Today however, I’m a first, an early-adopter and a pioneer. One of the few at the forefront and beginning of something new which is also, potentially, the next “big-thing”.

Interested? Well, I think you should be. If you are an educator interested in teaching relevant, transformative and real things to your students so they are truly prepared for the invisible “what’s next” in our ever-changing world, then I have some news for you.

The Common Ground Collaborative (CGC) might just be that absent piece you and your school have been wanting, needing, and missing. This weekend I was fortunate to have a guided tour of this new curriculum from two of the international-teaching world’s great designers: Kevin Bartlett and Simon Gillespie in Miami at a 2-day Principal’s Training Center workshop. It was the first-ever training offered around the CGC. Forty-seven of us gathered to learn, question, and consider next steps.

To begin at the end of my personal story, I’m in. Not only does this curriculum framework make sense from a what’s-good-for-kids standpoint, it also presents those of us who will be using it with an elegant and simply designed format that provides a comprehensive but flexible frame from which we can build and grow learning and learners in our schools.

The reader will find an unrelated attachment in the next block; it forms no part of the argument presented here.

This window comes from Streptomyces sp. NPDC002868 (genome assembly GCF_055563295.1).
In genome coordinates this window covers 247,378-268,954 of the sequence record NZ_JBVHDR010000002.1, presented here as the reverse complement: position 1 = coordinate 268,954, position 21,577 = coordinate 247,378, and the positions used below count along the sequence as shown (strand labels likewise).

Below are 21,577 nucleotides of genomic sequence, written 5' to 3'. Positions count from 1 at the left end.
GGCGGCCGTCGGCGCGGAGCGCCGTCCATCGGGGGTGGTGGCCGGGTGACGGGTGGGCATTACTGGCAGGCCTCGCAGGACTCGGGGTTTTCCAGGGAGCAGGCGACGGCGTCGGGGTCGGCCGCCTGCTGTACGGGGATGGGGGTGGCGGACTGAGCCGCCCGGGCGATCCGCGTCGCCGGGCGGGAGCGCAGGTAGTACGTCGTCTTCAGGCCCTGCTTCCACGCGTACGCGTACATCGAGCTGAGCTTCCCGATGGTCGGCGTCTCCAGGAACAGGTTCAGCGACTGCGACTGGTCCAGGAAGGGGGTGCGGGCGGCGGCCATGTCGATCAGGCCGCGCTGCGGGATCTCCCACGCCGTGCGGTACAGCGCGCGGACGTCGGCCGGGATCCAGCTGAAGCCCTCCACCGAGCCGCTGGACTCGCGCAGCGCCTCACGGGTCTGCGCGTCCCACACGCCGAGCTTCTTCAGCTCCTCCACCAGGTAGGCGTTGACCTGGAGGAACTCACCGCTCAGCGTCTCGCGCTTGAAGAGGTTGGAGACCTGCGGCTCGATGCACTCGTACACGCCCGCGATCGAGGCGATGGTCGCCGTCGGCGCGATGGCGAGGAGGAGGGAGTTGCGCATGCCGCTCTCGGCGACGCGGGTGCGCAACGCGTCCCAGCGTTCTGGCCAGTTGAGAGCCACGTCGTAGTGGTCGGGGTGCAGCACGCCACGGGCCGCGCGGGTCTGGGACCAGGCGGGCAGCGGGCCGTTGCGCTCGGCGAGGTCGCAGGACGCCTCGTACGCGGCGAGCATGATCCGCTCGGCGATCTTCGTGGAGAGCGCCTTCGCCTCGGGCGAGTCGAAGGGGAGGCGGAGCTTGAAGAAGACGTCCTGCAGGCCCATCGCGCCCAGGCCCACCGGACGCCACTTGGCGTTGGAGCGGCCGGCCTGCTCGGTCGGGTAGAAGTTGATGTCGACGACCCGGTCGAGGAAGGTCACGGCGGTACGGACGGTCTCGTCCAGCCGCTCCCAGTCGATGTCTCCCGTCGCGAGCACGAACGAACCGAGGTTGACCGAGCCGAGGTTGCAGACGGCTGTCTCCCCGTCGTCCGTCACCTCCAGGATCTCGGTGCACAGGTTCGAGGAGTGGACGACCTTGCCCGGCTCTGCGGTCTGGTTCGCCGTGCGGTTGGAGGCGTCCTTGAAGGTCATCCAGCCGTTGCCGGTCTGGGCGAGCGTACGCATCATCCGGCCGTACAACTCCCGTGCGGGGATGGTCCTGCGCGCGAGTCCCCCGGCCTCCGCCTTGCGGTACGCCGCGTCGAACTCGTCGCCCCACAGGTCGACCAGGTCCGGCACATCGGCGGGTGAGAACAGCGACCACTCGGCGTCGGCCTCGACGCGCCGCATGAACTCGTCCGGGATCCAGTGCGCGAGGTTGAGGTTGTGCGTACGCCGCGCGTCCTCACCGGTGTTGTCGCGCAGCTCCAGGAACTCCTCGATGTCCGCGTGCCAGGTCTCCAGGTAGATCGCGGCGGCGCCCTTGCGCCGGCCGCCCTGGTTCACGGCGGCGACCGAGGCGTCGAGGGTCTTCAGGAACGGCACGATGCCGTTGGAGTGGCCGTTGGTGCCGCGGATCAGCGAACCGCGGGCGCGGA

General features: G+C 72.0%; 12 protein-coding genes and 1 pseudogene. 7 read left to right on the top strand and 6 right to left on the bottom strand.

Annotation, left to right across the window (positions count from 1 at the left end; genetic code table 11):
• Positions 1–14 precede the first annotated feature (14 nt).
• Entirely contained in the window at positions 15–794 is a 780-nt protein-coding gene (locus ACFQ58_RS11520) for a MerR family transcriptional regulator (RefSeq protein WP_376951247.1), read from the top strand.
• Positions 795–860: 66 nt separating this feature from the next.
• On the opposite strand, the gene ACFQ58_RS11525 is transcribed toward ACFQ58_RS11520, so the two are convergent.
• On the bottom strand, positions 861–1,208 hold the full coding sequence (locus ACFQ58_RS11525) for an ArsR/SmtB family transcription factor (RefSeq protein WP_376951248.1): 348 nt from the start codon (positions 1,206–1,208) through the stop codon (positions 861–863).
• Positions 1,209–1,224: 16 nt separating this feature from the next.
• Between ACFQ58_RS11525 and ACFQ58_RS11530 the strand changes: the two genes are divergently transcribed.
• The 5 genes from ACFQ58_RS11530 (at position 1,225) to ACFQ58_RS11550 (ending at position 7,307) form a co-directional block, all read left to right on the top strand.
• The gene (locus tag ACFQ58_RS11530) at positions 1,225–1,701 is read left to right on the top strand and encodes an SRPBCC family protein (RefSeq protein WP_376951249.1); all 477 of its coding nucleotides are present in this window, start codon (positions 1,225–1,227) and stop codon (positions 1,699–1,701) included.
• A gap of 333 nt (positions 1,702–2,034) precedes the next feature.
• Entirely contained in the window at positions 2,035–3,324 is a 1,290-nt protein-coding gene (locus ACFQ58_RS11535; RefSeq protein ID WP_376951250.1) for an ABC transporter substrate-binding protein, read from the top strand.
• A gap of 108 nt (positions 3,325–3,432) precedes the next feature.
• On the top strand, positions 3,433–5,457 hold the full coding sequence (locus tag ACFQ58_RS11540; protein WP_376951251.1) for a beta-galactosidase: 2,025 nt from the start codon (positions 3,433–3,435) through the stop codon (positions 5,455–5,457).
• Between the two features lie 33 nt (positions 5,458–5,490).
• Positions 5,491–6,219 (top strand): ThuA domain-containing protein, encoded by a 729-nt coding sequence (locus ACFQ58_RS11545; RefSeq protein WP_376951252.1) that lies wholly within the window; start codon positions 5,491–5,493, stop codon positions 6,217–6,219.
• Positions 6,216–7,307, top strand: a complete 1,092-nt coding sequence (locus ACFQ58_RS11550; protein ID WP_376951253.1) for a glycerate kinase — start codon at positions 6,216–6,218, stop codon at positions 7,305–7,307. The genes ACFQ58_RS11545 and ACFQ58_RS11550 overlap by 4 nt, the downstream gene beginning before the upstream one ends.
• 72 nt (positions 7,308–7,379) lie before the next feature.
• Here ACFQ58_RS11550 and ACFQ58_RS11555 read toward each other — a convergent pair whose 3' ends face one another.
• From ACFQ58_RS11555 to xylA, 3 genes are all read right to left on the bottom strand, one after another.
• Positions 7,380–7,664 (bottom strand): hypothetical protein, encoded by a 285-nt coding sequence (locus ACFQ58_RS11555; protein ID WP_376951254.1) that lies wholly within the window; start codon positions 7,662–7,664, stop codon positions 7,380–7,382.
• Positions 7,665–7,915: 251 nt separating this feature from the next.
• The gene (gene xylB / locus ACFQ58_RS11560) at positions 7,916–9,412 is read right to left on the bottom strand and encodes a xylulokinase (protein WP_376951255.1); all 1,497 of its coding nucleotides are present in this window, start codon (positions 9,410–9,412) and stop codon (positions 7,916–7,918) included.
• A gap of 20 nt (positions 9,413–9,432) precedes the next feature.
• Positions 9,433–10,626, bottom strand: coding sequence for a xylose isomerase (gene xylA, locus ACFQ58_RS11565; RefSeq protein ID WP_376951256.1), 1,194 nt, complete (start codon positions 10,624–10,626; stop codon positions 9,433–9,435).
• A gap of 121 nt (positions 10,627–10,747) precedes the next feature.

Quite simply, the Common Ground Collaborative gets at everything that matters, and is brave enough to leave out what doesn’t. (Which surprisingly makes it manageable, adaptable, and relevant.) Recognizing how people learn- adults too- and what people need to learn, the CGC will enable users the opportunity to provide their schools with expertly written modules and units from leading authorities in the field, allowing everyone to focus on the teaching and learning and not the curriculum writing itself. While for many this will be a sigh of relief and a recognition that teacher-written curriculum is often not the best use of teacher time and talent; others will want the professional opportunity to design for their particular context. Which is perfectly fine and doable within the flexible CGC framework.

As a parent and an educator, I’m often struggling with defining what it is my child and the children I teach need to learn in this, the 21st Century. Independently, I’ve been thinking about the need for schools to transform into places where we focus less on the facts, figures and content and more on learning to learn or even on learning to learn with others in collaborative, people-supportive ways. If I can outsource most of the learning now to Khan Academy or the like then maybe my time at school should be more focused on building the social-emotional and cooperative skills in my students.